Hints on Etiquette and the Usages of Society

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Longman, Brown, Green & Longmans, 1852 - 143 pages
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Page 130 - Ah, my Lord, how d'ye do?" The Duke looked surprised. " May I know, Sir, to whom I have the honour of speaking?" said his Grace, drawing up. " Oh ! why — don't you know ? We dined together at the B — f S — k Club, the other evening! — I'M MR. TIMMS OF THE TREASURY ! ! " " Then," said the Duke, turning on his heel,
Page 86 - ... serious or glaring violation of decorum. In small matters, ladies are both able and willing to take care of themselves, and would prefer being allowed to overwhelm the unlucky offender in their own way. If, while walking up and down a public promenade, you should meet friends or acquaintances whom you do not intend to join, it is only necessary to salute them the first time of passing ; to bow or...
Page 83 - Do not pride yourself on doing " steps neatly," unless you are ambitious of being taken for a dancing-master; between whose motions and those of a gentleman there is a great difference. If a lady should civilly decline to dance with you, making an excuse, and you chance to see her dancing afterwards, do not take any notice of it, nor be offended with her. It might not be that she despised you, but tbat she preferred i another.
Page 84 - Besides, it is a hard case that women should be compelled to dance with everybody offered them, at the alternative of not being allowed to enjoy themselves at all. If a friend be engaged when you request her to dance, and she promises to be your partner for the next or any of the following dances, do not neglect her when the time comes, but be in readiness to fulfil your office as her cavalier, or she may think that you have studiously slighted her, besides preventing her obliging some one else....
Page 66 - It is in bad taste to dress in the extreme of fashion ; and, in general, those only do so who have no other claim to distinction, — leave it, in these times, to shopmen and pickpockets. There are certain occasions, however, when you may dress as gaily as you please, observing the maxim of the ancient poet, to be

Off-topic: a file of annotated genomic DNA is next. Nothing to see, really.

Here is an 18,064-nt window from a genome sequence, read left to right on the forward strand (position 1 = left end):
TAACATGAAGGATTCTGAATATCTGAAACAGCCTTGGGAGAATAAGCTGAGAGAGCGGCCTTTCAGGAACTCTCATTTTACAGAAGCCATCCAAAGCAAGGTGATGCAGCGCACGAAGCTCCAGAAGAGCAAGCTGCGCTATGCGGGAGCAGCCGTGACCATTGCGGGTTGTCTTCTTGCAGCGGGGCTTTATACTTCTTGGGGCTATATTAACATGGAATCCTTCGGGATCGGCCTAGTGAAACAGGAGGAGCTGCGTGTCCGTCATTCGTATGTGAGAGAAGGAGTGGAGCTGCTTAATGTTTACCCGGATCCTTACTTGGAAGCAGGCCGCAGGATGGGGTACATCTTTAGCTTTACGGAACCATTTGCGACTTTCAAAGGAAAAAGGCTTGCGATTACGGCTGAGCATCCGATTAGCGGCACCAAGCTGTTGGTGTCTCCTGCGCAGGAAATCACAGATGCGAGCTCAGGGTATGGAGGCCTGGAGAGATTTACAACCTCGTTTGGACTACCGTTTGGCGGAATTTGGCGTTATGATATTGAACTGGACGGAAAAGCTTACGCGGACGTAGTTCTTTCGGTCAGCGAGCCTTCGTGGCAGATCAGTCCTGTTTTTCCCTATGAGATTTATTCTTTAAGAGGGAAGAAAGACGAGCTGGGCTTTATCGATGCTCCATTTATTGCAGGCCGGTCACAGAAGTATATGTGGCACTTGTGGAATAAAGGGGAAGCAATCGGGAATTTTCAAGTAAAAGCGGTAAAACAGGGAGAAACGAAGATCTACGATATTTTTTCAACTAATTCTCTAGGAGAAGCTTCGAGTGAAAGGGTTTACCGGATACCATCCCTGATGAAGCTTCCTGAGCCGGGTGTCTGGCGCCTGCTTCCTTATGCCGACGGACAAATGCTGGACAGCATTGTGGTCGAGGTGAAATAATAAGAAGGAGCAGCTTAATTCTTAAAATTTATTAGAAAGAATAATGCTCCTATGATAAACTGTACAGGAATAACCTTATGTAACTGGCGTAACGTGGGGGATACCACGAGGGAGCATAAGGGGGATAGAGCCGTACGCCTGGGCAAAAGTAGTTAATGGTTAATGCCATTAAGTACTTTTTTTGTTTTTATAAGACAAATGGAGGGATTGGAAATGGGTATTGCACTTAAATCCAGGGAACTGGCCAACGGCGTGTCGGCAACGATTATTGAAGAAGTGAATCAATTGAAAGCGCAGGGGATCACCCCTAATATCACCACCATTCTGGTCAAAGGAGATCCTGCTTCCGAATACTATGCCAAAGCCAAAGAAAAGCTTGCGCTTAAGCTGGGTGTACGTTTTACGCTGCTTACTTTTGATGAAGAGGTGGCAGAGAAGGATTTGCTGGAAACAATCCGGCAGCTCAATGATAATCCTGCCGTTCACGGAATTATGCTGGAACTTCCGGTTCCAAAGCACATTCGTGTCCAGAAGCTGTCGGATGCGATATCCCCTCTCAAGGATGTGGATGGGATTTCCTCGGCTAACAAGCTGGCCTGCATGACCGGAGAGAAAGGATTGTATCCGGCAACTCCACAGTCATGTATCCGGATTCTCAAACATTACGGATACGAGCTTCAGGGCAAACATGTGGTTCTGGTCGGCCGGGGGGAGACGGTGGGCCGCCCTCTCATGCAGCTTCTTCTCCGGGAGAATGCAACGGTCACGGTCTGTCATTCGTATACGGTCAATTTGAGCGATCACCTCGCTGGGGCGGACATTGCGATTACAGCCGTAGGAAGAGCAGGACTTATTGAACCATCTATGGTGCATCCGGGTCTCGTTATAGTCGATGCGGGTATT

Page 17 - ETIQUETTE is the barrier which society draws around itself as a protection against offences the " law " cannot touch ; it is a shield against the intrusion of the impertinent, the improper, and the vulgar...
Page 128 - No lady, however intimate you may be with her, will acknowledge your acquaintance in the 11 / street, unless you are the first to honor her. with a bow of recognition. It must be obvious, however, to all thinking persons, that our own custom is the most in accordance with good taste. Never nod to a lady in the street, neither be satisfied with touching your hat, but take it off. — it is a courtesy her sex demands. Never keep your hat on when handing a lady to her box or to her carriage. Never slam...
Page 124 - IF you meet a lady of your .acquaintance in the street, it is her part to notice' you first, unless, indeed, you are very intimate. The reason is, if you bow to a lady first, she may. not choose to acknowledge you, and there is no remedy ; but if she bow to you — you, as a gentleman, cannot cut her.
Page 38 - ... country, where the circle constituting " society " is necessarily so small, that * its members cannot fail to acquire the same habits, feelings, and observances. However, a few hints may not be thrown away, always • recollecting that people can only become ridiculous by attempting to be too fine. I am, of course, supposing my readers to be acquainted with the decencies of life. When the members of the party have all assembled in the drawing-room, the master or mistress of the house will point...

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